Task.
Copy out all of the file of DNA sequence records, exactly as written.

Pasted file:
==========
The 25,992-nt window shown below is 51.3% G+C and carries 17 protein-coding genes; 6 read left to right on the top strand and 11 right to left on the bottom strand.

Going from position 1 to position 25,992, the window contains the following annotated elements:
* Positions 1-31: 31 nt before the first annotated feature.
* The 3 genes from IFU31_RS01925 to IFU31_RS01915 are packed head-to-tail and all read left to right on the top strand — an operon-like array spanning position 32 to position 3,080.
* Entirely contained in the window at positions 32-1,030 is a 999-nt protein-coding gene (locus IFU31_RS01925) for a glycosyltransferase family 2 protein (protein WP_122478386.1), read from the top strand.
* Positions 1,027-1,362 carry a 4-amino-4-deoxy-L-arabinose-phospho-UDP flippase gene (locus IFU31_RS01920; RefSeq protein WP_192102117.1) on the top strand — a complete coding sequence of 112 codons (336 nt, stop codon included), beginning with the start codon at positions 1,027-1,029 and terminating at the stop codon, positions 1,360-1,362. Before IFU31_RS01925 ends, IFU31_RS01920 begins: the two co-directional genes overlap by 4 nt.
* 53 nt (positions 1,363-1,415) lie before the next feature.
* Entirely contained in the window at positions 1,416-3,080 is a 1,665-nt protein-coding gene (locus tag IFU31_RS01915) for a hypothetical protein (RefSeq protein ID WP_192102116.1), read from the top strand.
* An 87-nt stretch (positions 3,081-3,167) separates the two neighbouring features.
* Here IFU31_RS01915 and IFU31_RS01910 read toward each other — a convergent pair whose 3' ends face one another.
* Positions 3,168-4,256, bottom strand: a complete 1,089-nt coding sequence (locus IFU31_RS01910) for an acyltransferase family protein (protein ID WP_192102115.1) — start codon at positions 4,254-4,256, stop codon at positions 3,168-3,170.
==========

The 25,992-nt window shown below is 51.3% G+C and carries 17 protein-coding genes; 6 read left to right on the top strand and 11 right to left on the bottom strand.

Going from position 1 to position 25,992, the window contains the following annotated elements:
* Positions 1-31: 31 nt before the first annotated feature.
* The 3 genes from IFU31_RS01925 to IFU31_RS01915 are packed head-to-tail and all read left to right on the top strand — an operon-like array spanning position 32 to position 3,080.
* Entirely contained in the window at positions 32-1,030 is a 999-nt protein-coding gene (locus IFU31_RS01925) for a glycosyltransferase family 2 protein (protein WP_122478386.1), read from the top strand.
* Positions 1,027-1,362 carry a 4-amino-4-deoxy-L-arabinose-phospho-UDP flippase gene (locus IFU31_RS01920; RefSeq protein WP_192102117.1) on the top strand — a complete coding sequence of 112 codons (336 nt, stop codon included), beginning with the start codon at positions 1,027-1,029 and terminating at the stop codon, positions 1,360-1,362. Before IFU31_RS01925 ends, IFU31_RS01920 begins: the two co-directional genes overlap by 4 nt.
* 53 nt (positions 1,363-1,415) lie before the next feature.
* Entirely contained in the window at positions 1,416-3,080 is a 1,665-nt protein-coding gene (locus tag IFU31_RS01915) for a hypothetical protein (RefSeq protein ID WP_192102116.1), read from the top strand.
* An 87-nt stretch (positions 3,081-3,167) separates the two neighbouring features.
* Here IFU31_RS01915 and IFU31_RS01910 read toward each other — a convergent pair whose 3' ends face one another.
* Positions 3,168-4,256, bottom strand: a complete 1,089-nt coding sequence (locus IFU31_RS01910) for an acyltransferase family protein (protein ID WP_192102115.1) — start codon at positions 4,254-4,256, stop codon at positions 3,168-3,170.